Editor’s note: Recruitment for a new training initiative is underway for veterans, transitioning service members and military spouses. Qualifying participants are able to take the BioWork course for free through Central Carolina Community College or Durham Technical Community College. This unique opportunity is available through the Military Service Members in Biopharma Manufacturing initiative, and the first step toward a fulfilling civilian career.
Visit the NCBiotech website to register for the program or learn more about the initiative.
Here’s one former Marine’s view of NCBiotech’s efforts to show transitioning military personnel the benefits of a biomanufacturing career.
Each Wednesday, WRAL TechWire features a story highlighting the NC Bio Jobs Hub initiative.
RESEARCH TRIANGLE PARK – As a Marine, I’m proud of my employer.
People at North Carolina’s huge military bases who are transitioning into civilian life are getting an amazing new opportunity, thanks to the North Carolina Biotechnology Center and its partners.
Veterans, transitioning service members and their spouses now have a chance to explore highly rewarding civilian careers in biopharmaceutical manufacturing, through a creative program NCBiotech initiated at Fort Bragg, the world’s largest military base.
It’s highly likely that very few of these soldiers have ever even considered pharmaceutical manufacturing as a career that would be available to them. But now, thanks to NCBiotech and its Veterans Outreach Program Consultant Elizabeth Ellis, there’s a pathway opening for military experience to be translated into good-paying careers.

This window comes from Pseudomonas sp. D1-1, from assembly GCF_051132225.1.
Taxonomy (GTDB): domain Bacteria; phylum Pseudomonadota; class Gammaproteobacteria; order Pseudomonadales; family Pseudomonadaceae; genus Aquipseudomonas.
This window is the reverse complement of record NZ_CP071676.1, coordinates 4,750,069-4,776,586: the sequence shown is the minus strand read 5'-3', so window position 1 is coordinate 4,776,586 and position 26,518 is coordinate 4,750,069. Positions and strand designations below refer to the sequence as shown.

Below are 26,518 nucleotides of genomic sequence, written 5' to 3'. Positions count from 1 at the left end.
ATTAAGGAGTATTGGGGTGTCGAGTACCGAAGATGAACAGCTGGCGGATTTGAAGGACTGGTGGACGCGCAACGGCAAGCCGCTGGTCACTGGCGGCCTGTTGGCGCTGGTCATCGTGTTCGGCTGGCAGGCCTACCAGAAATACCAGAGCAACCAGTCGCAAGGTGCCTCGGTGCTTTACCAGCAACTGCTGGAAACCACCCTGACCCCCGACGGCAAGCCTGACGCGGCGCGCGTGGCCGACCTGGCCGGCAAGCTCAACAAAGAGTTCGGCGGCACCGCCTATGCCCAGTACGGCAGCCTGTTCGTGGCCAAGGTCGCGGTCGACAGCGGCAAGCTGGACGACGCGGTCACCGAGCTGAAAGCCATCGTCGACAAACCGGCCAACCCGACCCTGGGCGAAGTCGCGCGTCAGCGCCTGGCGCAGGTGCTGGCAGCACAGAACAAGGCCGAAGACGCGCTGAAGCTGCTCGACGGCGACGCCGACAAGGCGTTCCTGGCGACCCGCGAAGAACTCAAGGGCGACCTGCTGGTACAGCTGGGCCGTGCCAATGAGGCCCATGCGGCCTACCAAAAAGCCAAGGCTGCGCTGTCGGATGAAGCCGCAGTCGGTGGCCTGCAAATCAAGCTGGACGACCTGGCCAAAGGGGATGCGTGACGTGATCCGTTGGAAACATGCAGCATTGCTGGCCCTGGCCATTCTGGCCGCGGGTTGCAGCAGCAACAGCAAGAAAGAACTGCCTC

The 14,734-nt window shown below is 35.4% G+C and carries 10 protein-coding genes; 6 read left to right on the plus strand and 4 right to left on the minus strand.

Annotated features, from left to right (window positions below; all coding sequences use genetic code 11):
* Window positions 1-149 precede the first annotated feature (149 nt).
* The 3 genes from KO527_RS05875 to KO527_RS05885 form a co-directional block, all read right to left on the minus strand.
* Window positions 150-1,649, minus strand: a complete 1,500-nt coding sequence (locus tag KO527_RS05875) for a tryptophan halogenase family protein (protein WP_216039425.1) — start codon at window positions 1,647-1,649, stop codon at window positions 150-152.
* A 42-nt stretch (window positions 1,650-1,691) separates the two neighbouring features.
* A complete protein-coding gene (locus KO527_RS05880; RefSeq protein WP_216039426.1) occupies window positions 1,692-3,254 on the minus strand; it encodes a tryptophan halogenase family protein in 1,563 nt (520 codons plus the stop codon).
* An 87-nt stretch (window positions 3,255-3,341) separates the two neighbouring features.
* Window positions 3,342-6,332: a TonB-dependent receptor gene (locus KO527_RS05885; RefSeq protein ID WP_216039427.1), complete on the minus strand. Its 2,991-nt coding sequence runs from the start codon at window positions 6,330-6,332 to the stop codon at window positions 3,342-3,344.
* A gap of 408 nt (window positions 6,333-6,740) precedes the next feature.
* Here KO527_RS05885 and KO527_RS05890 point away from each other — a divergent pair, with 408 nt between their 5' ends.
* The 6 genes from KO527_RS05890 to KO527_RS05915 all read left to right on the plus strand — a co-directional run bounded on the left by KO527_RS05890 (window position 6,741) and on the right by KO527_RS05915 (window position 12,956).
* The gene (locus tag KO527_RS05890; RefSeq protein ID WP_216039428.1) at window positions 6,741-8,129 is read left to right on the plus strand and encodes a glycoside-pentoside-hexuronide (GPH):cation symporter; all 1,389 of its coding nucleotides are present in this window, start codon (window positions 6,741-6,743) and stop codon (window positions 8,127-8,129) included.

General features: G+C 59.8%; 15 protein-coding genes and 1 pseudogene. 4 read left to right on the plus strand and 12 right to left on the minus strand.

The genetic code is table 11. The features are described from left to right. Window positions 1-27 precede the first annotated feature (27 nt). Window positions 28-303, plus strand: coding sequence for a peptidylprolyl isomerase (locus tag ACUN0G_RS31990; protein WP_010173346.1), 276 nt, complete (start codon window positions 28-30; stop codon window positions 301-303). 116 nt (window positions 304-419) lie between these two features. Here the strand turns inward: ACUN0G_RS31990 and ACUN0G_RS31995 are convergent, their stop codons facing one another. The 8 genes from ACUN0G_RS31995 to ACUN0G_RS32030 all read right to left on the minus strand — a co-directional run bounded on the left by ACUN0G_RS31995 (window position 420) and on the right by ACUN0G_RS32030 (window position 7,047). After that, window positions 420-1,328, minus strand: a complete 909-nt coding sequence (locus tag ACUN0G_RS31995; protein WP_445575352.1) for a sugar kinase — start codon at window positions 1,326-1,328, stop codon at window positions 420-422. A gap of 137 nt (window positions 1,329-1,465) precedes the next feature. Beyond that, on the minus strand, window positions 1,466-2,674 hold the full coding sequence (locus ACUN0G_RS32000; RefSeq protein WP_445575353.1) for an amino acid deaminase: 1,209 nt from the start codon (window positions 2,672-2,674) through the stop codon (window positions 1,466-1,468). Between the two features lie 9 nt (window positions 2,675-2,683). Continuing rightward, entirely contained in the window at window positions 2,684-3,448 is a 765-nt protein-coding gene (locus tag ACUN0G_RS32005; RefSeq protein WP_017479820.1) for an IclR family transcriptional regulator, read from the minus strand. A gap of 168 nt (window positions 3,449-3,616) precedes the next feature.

The son of a Marine, I knew I was destined to join the Marines. So, in the spring of 1992 I headed off to bootcamp and put my feet on those famous yellow footprints. I will tell anyone who listens that it was one of the best decisions I ever made. This is true because of the advice my father gave me prior to enlistment.
His advice: “Join up and do something you love while you are in the Marines. Learn that skill. There is a life after the Corps.” That advice shaped my life.
I spent the next four years in the communications field. I attended Coastal Community College between deployments and did an internship with one of my professors. At the end of my enlistment I had a skill that was valued by employers and had earned the title Marine in the process.
I learned how valuable my father’s words were about a month prior to my EOS (End of Service Contract).
When it came time for me to return to civilian life, I remember sitting in a room full of fellow Marines where a Staff Sergeant was supposed to help with our transition. He was a man of few words.
“How many 0300’s (infantrymen) do I have in here today?”
The place erupted.
He replied with “I can’t help you! There is no equivalent job in the civilian world!” The silence was deafening as reality set in for those young Marines.
Back then there were very little resources to help military personnel transition to the civilian world. I remember that day vividly and I am proud to be a part of an organization that is changing that reality for veterans.
I was lucky. I had experience and training when I transitioned from life as a Corporal to life in corporate – joining NCBiotech’s fledgling IT department in June 1996, fresh out of the Marines.
To learn more about NCBiotech’s creative workforce recruitment programs, including the Veterans Outreach Program, go to Episode 4 of our Transformation Talks podcasts.